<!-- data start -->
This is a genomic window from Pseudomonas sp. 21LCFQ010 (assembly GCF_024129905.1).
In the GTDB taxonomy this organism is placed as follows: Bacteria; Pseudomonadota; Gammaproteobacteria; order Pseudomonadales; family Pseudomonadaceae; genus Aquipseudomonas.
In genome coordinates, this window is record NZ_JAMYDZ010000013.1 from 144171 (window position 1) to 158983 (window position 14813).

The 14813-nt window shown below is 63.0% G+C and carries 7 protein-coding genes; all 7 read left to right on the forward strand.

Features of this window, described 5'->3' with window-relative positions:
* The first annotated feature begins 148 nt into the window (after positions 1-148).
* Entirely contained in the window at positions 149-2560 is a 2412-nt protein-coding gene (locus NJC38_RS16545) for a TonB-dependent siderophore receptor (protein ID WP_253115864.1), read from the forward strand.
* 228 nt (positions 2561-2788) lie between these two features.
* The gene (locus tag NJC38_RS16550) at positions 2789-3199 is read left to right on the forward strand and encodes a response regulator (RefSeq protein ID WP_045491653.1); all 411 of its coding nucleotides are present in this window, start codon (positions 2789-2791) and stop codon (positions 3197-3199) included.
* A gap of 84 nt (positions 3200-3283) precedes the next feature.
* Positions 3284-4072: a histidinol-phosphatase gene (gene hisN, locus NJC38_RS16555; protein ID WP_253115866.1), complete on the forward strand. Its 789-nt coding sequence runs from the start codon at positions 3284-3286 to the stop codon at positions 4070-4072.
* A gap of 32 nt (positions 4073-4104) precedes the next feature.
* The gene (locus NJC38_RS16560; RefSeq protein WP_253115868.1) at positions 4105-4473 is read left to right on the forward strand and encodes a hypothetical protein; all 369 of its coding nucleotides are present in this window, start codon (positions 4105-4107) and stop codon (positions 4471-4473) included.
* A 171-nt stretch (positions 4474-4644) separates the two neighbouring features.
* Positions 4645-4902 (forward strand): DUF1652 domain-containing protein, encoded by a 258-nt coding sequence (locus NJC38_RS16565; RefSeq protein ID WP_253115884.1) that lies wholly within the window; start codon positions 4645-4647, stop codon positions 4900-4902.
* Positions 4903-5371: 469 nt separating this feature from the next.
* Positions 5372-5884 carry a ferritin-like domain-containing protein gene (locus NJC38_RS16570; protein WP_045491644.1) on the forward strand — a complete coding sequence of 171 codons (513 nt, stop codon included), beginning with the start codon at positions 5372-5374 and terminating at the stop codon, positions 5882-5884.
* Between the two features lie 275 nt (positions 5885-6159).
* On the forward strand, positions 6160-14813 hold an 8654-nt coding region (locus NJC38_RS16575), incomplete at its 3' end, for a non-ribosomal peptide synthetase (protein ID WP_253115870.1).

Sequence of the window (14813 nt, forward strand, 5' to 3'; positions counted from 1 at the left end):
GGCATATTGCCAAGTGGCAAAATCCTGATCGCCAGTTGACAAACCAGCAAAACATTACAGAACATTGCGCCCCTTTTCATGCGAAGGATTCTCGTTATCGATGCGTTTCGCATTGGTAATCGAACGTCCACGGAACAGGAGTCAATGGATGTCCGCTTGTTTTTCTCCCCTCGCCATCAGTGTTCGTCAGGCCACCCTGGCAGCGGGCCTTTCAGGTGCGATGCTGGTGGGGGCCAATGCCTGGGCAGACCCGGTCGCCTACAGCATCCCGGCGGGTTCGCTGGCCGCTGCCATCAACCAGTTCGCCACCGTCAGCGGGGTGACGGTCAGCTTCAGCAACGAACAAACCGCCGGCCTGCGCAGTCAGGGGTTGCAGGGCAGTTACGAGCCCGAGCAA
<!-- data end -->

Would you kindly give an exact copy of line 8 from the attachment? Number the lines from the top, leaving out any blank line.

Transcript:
* 228 nt (positions 2561-2788) lie between these two features.